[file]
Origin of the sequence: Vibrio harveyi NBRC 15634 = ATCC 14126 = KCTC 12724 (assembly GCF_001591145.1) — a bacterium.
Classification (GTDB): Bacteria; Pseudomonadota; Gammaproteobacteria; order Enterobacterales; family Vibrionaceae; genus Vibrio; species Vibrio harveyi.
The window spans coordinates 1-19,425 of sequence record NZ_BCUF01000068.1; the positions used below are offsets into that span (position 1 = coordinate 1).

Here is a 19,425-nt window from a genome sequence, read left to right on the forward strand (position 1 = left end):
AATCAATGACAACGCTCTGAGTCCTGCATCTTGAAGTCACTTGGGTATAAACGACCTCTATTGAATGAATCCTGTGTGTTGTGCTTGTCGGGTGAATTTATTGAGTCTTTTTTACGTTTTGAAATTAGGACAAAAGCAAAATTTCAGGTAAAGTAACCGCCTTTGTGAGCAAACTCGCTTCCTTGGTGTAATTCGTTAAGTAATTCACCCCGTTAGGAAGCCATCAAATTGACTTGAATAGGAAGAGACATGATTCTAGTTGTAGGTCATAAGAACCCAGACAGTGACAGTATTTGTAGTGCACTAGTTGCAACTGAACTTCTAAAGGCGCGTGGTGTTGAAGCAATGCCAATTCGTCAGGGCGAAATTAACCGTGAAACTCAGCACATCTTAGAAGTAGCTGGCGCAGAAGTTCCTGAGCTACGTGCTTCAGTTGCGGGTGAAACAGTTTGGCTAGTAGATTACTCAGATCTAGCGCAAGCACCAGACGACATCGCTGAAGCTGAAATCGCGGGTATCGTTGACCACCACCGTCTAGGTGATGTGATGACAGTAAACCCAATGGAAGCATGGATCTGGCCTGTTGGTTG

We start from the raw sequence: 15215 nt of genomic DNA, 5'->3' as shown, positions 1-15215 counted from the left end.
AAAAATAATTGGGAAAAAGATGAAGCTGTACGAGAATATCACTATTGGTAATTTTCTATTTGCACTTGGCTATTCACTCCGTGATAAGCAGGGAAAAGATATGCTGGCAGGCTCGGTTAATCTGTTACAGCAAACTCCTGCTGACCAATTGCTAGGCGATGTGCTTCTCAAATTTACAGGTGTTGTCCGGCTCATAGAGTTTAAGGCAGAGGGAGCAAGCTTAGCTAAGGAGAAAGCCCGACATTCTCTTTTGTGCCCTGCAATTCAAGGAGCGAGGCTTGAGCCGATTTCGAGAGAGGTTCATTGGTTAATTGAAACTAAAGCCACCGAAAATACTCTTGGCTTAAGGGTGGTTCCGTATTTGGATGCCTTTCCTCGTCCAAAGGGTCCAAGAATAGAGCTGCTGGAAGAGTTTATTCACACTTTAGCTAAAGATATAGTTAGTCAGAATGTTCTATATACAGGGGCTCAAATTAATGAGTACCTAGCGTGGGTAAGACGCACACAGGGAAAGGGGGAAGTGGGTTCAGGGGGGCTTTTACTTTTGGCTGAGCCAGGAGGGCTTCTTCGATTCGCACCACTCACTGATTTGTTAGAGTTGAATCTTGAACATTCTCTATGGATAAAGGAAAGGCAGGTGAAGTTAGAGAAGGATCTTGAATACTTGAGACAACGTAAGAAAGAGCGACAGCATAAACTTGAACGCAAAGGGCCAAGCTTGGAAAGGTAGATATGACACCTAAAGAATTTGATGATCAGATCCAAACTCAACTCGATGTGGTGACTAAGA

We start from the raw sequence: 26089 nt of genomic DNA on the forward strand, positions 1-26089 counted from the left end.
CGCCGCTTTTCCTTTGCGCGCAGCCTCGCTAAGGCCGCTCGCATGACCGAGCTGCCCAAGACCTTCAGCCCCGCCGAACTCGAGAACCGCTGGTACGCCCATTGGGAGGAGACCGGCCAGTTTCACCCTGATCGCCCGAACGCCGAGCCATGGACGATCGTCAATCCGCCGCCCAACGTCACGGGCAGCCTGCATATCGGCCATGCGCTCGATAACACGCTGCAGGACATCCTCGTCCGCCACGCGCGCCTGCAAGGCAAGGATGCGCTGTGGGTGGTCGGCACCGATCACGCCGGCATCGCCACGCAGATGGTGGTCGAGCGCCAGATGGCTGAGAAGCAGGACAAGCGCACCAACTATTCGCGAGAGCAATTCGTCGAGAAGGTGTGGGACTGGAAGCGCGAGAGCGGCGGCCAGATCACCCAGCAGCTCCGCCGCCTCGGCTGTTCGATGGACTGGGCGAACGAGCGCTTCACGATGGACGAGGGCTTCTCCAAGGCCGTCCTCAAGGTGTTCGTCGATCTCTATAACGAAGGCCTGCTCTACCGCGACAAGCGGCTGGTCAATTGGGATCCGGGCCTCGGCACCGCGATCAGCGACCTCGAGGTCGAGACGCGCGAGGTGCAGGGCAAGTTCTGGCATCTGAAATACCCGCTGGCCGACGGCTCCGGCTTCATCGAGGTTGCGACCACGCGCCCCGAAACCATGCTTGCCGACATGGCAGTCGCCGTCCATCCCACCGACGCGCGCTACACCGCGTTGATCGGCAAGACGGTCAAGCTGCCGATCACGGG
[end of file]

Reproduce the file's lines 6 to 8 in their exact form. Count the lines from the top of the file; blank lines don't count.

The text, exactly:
We start from the raw sequence: 15215 nt of genomic DNA, 5'->3' as shown, positions 1-15215 counted from the left end.
AAAAATAATTGGGAAAAAGATGAAGCTGTACGAGAATATCACTATTGGTAATTTTCTATTTGCACTTGGCTATTCACTCCGTGATAAGCAGGGAAAAGATATGCTGGCAGGCTCGGTTAATCTGTTACAGCAAACTCCTGCTGACCAATTGCTAGGCGATGTGCTTCTCAAATTTACAGGTGTTGTCCGGCTCATAGAGTTTAAGGCAGAGGGAGCAAGCTTAGCTAAGGAGAAAGCCCGACATTCTCTTTTGTGCCCTGCAATTCAAGGAGCGAGGCTTGAGCCGATTTCGAGAGAGGTTCATTGGTTAATTGAAACTAAAGCCACCGAAAATACTCTTGGCTTAAGGGTGGTTCCGTATTTGGATGCCTTTCCTCGTCCAAAGGGTCCAAGAATAGAGCTGCTGGAAGAGTTTATTCACACTTTAGCTAAAGATATAGTTAGTCAGAATGTTCTATATACAGGGGCTCAAATTAATGAGTACCTAGCGTGGGTAAGACGCACACAGGGAAAGGGGGAAGTGGGTTCAGGGGGGCTTTTACTTTTGGCTGAGCCAGGAGGGCTTCTTCGATTCGCACCACTCACTGATTTGTTAGAGTTGAATCTTGAACATTCTCTATGGATAAAGGAAAGGCAGGTGAAGTTAGAGAAGGATCTTGAATACTTGAGACAACGTAAGAAAGAGCGACAGCATAAACTTGAACGCAAAGGGCCAAGCTTGGAAAGGTAGATATGACACCTAAAGAATTTGATGATCAGATCCAAACTCAACTCGATGTGGTGACTAAGA

We start from the raw sequence: 26089 nt of genomic DNA on the forward strand, positions 1-26089 counted from the left end.